RIP: Farewell to Barry Llewellyn of the Heptones

Words by Martei Korley

Jamaican music suffered another great loss with the passing last week of Barry Llewellyn, a founding member of the long-running rocksteady and reggae vocal group, the Heptones.

Born in the Trenchtown neighbourhood in 1947, Llewellyn (at left in the above photo), or Barry Heptones as he would come to be called, attended Kingston Senior School with future reggae stalwarts such as Marcia Griffiths and Carl Dawkins. Forming the Heptones with Earl Morgan during the ska era, the group went through several personnel changes before settling on Leroy Sibbles as the lead singer of the group. The rest is history: The Heptones went on to establish themselves as the most notable of rocksteady trios, with their immaculate On Top album. Their music from this era influenced countless other acts, their songs and riddims, many of which Sibbles co-wrote with the great Jackie Mittoo, re-recorded many times over.

One recent example is Amy Winehouse’s version of “Our Day Will Come,” the lead single from Lioness, the posthumous album that Island Records is releasing next week. While the song was originally recorded by American R&B group Ruby & the Romantics in 1962, Winehouse’s version more closely follows the arrangement of the Heptones version, recorded in 1971 by Joe Gibbs.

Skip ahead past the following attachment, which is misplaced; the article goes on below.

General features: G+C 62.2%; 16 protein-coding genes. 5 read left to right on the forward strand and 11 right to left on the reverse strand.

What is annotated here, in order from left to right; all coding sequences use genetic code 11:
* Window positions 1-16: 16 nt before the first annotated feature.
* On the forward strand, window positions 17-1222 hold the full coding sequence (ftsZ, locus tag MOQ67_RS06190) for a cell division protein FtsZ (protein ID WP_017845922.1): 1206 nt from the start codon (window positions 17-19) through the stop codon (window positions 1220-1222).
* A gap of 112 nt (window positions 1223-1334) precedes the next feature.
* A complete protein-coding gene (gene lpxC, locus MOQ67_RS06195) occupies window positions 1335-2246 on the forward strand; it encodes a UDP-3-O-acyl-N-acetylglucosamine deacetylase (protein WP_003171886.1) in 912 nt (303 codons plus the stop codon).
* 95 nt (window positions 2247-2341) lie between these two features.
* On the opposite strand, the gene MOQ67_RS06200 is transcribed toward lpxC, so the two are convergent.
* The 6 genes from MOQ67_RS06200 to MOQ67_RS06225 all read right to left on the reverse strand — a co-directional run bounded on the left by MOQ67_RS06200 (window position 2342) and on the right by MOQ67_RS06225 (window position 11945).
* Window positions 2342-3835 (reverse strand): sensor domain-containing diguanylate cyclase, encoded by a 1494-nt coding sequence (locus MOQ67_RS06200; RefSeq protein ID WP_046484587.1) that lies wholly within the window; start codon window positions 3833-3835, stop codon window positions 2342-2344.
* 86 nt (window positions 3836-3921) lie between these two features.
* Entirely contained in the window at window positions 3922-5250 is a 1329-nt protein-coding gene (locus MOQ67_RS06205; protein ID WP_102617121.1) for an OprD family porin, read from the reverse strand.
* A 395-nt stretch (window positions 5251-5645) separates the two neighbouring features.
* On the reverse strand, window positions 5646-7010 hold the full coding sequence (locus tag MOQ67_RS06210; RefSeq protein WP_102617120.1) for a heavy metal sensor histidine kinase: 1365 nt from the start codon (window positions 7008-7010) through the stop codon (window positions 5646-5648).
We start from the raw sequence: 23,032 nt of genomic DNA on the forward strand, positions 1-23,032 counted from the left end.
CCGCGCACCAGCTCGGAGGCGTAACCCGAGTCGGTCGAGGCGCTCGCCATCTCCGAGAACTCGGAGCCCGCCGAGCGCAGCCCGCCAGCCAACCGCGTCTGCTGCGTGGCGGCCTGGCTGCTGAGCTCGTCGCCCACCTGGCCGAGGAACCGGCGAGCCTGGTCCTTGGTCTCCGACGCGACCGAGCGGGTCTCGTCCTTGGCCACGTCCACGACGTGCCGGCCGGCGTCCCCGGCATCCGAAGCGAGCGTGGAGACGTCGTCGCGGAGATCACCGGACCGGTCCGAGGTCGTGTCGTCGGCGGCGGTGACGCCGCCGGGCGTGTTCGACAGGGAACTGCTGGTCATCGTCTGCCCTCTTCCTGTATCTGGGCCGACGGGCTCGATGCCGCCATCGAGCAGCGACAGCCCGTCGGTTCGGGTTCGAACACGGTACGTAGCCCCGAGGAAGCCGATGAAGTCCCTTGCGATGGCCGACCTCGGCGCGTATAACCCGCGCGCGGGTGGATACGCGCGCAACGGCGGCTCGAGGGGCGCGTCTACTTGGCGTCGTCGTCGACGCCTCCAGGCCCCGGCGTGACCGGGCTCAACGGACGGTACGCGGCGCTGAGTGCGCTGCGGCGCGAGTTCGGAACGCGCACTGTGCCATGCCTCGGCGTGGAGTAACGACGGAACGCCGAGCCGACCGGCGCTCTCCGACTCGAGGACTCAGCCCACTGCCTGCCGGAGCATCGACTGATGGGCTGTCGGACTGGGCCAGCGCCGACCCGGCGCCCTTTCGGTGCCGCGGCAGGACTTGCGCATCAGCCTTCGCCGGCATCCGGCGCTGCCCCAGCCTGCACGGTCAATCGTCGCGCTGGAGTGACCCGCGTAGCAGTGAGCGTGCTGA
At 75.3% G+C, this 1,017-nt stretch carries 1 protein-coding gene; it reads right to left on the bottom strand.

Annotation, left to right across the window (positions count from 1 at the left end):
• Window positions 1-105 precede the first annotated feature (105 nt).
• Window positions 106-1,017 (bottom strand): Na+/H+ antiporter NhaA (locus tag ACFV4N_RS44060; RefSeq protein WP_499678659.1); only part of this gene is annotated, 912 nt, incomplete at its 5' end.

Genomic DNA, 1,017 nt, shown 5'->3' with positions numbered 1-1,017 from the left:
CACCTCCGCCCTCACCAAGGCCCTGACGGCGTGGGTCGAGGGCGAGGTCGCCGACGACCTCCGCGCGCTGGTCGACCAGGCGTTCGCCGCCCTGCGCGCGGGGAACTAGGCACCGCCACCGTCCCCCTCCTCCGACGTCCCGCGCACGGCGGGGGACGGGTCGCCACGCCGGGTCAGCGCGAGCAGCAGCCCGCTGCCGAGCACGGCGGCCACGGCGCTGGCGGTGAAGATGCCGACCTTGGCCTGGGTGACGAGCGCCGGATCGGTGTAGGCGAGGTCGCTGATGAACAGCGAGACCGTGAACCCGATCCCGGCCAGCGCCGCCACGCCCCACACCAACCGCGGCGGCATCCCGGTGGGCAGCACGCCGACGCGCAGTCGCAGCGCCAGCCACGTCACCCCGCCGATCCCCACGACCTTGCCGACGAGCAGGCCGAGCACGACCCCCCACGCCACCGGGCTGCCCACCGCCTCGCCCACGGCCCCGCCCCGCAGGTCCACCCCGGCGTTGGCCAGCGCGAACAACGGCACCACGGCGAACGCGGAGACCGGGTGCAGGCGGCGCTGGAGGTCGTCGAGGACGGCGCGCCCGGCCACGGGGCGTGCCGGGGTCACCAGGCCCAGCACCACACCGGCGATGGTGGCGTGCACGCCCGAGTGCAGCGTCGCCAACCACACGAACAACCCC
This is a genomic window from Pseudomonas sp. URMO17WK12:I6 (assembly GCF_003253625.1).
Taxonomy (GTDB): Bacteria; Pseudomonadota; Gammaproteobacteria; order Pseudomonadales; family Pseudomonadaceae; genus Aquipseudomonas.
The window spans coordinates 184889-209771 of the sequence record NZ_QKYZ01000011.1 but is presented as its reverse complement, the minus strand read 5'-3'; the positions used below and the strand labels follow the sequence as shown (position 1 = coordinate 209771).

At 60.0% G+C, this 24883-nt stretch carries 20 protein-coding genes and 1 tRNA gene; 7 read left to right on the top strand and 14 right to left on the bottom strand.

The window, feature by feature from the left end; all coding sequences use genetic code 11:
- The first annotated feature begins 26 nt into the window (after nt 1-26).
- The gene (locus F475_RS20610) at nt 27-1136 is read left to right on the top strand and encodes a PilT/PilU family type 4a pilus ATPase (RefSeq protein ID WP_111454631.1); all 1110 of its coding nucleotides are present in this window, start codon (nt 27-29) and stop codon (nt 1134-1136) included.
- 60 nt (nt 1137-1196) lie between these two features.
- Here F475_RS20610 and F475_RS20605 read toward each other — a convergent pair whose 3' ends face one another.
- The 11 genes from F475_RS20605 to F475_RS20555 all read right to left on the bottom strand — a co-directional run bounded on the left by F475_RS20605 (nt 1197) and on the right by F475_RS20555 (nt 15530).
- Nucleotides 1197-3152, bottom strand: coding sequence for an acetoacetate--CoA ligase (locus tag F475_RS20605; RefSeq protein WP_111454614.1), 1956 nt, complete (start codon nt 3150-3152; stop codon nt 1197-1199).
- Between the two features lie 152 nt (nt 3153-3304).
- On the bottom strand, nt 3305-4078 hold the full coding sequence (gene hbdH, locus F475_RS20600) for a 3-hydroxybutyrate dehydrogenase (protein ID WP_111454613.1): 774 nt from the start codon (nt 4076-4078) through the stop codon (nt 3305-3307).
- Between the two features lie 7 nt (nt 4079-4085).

Llewellyn and Morgan arranged their special brand of harmonies with the finesse of Philly soul but delivered them with the feeling of the common man: A true Jamaican sound which will never die. Within a few short two years the rocksteady fever dissipated, however, but the group adapted by venturing into the roots reggae which had become the order of the day on albums such as the 1976 Island release Night Food, which provided an eclectic mix of brilliant roots and rocksteady.While Sibbles was known as the lead and face of the group, Llewellyn played an invaluable role, singing lead on hits such as “Book of Rules”:

Even as The Heptones transitioned into becoming more of a catalog act, their repertoire was so great that a very large number of riddims in reggae and dancehall can be attributed directly to them: Party Time, I Got the Handle, Equal Rights, Love Don’t Come Easy and Sea of Love ,just to name a few. As Sibbles’ bass lines rattle the cabinets you almost can’t help hearing Llewellyn and Morgan’s harmonies, regardless of which artist is riding the riddim.

Walk good on your journey, Barry Llewellyn. And thank you.